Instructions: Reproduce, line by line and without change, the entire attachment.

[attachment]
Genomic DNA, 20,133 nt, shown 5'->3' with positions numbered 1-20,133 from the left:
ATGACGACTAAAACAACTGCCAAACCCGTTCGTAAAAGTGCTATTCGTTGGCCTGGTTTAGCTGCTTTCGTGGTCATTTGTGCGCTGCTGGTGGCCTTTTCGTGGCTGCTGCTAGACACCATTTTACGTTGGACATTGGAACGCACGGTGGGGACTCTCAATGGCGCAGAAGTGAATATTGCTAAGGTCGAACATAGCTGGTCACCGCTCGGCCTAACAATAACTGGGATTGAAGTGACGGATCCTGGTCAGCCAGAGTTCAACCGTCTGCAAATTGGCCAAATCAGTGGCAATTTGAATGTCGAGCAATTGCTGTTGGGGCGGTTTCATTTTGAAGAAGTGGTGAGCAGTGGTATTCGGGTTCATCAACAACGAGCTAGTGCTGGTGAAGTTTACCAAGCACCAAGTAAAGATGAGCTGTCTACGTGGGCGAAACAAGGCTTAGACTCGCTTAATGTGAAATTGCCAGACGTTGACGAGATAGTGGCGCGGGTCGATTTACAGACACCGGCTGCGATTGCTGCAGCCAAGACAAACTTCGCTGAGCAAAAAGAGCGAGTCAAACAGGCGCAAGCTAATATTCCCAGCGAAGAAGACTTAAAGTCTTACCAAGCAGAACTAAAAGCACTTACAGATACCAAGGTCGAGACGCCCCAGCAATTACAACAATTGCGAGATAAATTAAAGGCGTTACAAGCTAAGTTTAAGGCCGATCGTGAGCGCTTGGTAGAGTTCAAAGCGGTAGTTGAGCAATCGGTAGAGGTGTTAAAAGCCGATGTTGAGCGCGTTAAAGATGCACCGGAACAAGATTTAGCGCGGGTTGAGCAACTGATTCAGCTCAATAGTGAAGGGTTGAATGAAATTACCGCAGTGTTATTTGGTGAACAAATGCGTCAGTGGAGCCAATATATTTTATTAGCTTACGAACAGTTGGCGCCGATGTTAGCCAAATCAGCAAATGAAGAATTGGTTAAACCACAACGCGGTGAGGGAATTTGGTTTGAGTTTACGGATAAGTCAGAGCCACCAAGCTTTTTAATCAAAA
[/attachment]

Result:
Genomic DNA, 20,133 nt, shown 5'->3' with positions numbered 1-20,133 from the left:
ATGACGACTAAAACAACTGCCAAACCCGTTCGTAAAAGTGCTATTCGTTGGCCTGGTTTAGCTGCTTTCGTGGTCATTTGTGCGCTGCTGGTGGCCTTTTCGTGGCTGCTGCTAGACACCATTTTACGTTGGACATTGGAACGCACGGTGGGGACTCTCAATGGCGCAGAAGTGAATATTGCTAAGGTCGAACATAGCTGGTCACCGCTCGGCCTAACAATAACTGGGATTGAAGTGACGGATCCTGGTCAGCCAGAGTTCAACCGTCTGCAAATTGGCCAAATCAGTGGCAATTTGAATGTCGAGCAATTGCTGTTGGGGCGGTTTCATTTTGAAGAAGTGGTGAGCAGTGGTATTCGGGTTCATCAACAACGAGCTAGTGCTGGTGAAGTTTACCAAGCACCAAGTAAAGATGAGCTGTCTACGTGGGCGAAACAAGGCTTAGACTCGCTTAATGTGAAATTGCCAGACGTTGACGAGATAGTGGCGCGGGTCGATTTACAGACACCGGCTGCGATTGCTGCAGCCAAGACAAACTTCGCTGAGCAAAAAGAGCGAGTCAAACAGGCGCAAGCTAATATTCCCAGCGAAGAAGACTTAAAGTCTTACCAAGCAGAACTAAAAGCACTTACAGATACCAAGGTCGAGACGCCCCAGCAATTACAACAATTGCGAGATAAATTAAAGGCGTTACAAGCTAAGTTTAAGGCCGATCGTGAGCGCTTGGTAGAGTTCAAAGCGGTAGTTGAGCAATCGGTAGAGGTGTTAAAAGCCGATGTTGAGCGCGTTAAAGATGCACCGGAACAAGATTTAGCGCGGGTTGAGCAACTGATTCAGCTCAATAGTGAAGGGTTGAATGAAATTACCGCAGTGTTATTTGGTGAACAAATGCGTCAGTGGAGCCAATATATTTTATTAGCTTACGAACAGTTGGCGCCGATGTTAGCCAAATCAGCAAATGAAGAATTGGTTAAACCACAACGCGGTGAGGGAATTTGGTTTGAGTTTACGGATAAGTCAGAGCCACCAAGCTTTTTAATCAAAA